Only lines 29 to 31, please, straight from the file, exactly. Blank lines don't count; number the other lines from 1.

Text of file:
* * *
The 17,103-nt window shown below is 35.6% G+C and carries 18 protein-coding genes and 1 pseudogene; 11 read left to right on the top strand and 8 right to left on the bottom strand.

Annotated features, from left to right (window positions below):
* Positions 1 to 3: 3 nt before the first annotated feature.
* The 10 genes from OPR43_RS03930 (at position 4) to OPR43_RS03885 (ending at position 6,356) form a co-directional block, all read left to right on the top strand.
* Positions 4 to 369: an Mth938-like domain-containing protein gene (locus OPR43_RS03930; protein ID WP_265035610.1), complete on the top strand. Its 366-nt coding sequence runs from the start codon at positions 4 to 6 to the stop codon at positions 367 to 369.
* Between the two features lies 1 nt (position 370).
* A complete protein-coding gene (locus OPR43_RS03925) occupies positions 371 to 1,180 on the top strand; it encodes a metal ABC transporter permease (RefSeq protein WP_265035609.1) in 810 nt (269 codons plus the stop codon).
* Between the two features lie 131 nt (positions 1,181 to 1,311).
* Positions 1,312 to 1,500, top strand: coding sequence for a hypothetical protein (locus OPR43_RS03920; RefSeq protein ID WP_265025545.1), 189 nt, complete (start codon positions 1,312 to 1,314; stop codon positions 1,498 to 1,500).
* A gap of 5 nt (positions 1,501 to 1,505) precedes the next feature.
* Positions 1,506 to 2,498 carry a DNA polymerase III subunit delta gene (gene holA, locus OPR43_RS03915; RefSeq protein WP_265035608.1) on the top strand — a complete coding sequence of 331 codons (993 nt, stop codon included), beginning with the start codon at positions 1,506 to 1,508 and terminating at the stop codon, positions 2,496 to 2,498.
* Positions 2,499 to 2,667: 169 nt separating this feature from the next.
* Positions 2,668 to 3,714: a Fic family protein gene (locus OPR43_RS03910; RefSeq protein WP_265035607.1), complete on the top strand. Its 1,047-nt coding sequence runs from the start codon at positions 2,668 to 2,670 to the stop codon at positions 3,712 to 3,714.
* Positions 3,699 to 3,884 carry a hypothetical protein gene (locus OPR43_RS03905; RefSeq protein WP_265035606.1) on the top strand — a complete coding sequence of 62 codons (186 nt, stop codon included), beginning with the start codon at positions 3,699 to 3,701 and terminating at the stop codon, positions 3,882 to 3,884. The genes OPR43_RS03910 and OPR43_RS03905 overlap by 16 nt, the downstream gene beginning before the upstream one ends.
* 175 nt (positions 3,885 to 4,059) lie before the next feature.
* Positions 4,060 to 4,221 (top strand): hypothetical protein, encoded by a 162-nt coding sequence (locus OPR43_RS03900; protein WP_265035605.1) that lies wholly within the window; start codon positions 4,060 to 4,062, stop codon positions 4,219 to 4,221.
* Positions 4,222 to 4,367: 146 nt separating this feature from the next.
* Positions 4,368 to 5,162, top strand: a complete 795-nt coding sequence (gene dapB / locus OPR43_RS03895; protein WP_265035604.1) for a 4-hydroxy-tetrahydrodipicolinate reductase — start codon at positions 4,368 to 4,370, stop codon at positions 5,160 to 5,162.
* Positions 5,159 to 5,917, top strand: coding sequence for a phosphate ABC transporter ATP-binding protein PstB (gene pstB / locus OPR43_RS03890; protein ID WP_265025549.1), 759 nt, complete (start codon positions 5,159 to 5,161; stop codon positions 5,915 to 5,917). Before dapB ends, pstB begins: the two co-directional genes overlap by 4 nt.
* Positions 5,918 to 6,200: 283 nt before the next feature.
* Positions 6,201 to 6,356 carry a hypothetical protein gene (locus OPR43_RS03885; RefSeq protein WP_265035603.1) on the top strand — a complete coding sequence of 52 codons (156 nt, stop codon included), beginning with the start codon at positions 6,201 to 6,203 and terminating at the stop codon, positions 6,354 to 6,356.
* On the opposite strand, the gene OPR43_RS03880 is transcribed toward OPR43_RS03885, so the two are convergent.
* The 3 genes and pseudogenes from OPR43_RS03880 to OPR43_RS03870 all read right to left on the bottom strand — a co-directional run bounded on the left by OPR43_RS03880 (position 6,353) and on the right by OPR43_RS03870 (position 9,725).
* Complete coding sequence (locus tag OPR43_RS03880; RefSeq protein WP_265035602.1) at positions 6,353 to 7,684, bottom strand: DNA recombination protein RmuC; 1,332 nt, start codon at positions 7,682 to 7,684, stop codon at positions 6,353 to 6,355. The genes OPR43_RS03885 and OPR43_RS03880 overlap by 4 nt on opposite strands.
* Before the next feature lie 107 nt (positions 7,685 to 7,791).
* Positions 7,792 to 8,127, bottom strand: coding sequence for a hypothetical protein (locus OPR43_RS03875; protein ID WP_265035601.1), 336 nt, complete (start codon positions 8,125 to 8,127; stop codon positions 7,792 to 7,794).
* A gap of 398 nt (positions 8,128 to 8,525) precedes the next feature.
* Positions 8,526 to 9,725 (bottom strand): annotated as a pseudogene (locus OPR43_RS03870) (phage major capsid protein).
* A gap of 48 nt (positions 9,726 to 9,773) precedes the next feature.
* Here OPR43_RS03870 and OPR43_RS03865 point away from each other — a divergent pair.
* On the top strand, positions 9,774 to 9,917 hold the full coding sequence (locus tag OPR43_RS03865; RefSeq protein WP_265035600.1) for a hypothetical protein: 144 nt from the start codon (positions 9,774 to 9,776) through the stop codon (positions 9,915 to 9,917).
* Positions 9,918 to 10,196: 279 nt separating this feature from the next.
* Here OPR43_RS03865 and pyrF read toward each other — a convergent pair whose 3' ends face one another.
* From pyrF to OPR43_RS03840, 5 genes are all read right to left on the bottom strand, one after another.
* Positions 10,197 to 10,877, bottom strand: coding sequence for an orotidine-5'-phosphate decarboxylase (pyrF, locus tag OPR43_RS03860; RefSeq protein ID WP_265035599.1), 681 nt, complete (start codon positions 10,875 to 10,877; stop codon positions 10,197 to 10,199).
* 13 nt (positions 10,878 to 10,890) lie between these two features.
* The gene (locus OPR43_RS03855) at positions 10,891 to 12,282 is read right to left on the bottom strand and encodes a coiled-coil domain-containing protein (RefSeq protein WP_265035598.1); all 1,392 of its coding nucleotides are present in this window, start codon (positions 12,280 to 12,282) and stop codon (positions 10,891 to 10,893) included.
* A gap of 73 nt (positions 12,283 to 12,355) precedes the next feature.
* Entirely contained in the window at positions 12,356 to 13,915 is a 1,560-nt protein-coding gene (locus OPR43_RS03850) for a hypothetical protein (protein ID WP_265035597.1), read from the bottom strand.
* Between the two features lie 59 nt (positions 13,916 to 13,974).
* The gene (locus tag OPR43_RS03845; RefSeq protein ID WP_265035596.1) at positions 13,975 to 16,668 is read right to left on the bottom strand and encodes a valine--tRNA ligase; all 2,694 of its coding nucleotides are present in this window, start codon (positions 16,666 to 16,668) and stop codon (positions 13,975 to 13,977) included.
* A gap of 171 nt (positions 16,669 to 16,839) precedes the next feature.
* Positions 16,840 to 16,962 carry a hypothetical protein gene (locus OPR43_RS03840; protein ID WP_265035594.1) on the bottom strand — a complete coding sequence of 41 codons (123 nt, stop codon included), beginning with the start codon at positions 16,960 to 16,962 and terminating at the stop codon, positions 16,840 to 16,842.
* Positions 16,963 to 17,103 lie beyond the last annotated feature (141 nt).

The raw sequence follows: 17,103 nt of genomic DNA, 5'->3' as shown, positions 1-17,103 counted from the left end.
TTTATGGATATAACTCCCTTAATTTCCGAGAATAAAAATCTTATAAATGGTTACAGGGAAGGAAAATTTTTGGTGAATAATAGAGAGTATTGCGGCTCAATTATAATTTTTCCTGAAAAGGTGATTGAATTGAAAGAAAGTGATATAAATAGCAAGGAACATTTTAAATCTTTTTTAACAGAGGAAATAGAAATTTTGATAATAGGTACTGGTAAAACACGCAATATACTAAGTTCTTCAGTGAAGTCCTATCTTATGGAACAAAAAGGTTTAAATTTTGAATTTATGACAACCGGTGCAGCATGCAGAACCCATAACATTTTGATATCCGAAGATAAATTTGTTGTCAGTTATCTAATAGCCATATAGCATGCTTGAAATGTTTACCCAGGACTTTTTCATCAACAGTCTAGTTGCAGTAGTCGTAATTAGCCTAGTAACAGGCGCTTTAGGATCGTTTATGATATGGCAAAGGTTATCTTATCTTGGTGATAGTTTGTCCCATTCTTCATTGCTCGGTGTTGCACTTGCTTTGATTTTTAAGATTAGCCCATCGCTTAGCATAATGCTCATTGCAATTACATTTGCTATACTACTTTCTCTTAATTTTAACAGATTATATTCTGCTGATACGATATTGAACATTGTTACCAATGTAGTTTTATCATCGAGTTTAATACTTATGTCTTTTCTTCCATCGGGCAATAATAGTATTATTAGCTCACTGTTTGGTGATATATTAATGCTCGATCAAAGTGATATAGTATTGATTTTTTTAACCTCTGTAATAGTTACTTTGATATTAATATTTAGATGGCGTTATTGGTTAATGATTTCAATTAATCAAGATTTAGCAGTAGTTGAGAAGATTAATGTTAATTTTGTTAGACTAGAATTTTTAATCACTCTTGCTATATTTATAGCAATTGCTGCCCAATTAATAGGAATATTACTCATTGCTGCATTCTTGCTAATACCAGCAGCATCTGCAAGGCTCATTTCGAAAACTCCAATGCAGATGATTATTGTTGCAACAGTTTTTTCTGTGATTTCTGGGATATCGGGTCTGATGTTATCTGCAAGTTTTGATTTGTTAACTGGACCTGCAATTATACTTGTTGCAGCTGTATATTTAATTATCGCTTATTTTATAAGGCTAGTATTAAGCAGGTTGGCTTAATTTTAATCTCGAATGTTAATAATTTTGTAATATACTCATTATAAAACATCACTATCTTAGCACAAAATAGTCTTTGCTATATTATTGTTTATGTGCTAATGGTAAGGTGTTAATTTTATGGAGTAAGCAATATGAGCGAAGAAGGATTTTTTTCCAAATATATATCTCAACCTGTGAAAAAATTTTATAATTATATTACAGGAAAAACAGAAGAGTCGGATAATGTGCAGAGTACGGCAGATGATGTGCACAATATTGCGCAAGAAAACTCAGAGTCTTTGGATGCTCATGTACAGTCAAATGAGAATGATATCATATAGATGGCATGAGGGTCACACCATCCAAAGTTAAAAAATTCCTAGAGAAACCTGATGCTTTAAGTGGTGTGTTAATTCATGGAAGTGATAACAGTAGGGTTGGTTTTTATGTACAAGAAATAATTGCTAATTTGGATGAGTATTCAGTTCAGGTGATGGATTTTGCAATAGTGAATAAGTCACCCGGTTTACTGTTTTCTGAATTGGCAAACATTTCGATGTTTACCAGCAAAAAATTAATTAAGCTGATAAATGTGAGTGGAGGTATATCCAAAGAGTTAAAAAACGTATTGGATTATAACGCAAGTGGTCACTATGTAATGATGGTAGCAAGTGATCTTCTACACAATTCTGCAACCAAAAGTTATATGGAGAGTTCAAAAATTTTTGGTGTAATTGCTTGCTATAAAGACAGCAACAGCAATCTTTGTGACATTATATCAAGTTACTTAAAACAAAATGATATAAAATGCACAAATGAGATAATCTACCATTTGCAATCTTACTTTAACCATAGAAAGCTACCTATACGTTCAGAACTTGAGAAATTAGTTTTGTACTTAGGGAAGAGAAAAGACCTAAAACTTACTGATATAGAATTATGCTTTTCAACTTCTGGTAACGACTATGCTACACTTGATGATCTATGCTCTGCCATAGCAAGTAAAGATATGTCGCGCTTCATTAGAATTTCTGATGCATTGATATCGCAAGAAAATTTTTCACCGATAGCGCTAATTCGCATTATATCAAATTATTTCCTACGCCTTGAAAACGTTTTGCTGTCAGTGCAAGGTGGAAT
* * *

* A gap of 48 nt (positions 9,726 to 9,773) precedes the next feature.
* Here OPR43_RS03870 and OPR43_RS03865 point away from each other — a divergent pair.
* On the top strand, positions 9,774 to 9,917 hold the full coding sequence (locus tag OPR43_RS03865; RefSeq protein WP_265035600.1) for a hypothetical protein: 144 nt from the start codon (positions 9,774 to 9,776) through the stop codon (positions 9,915 to 9,917).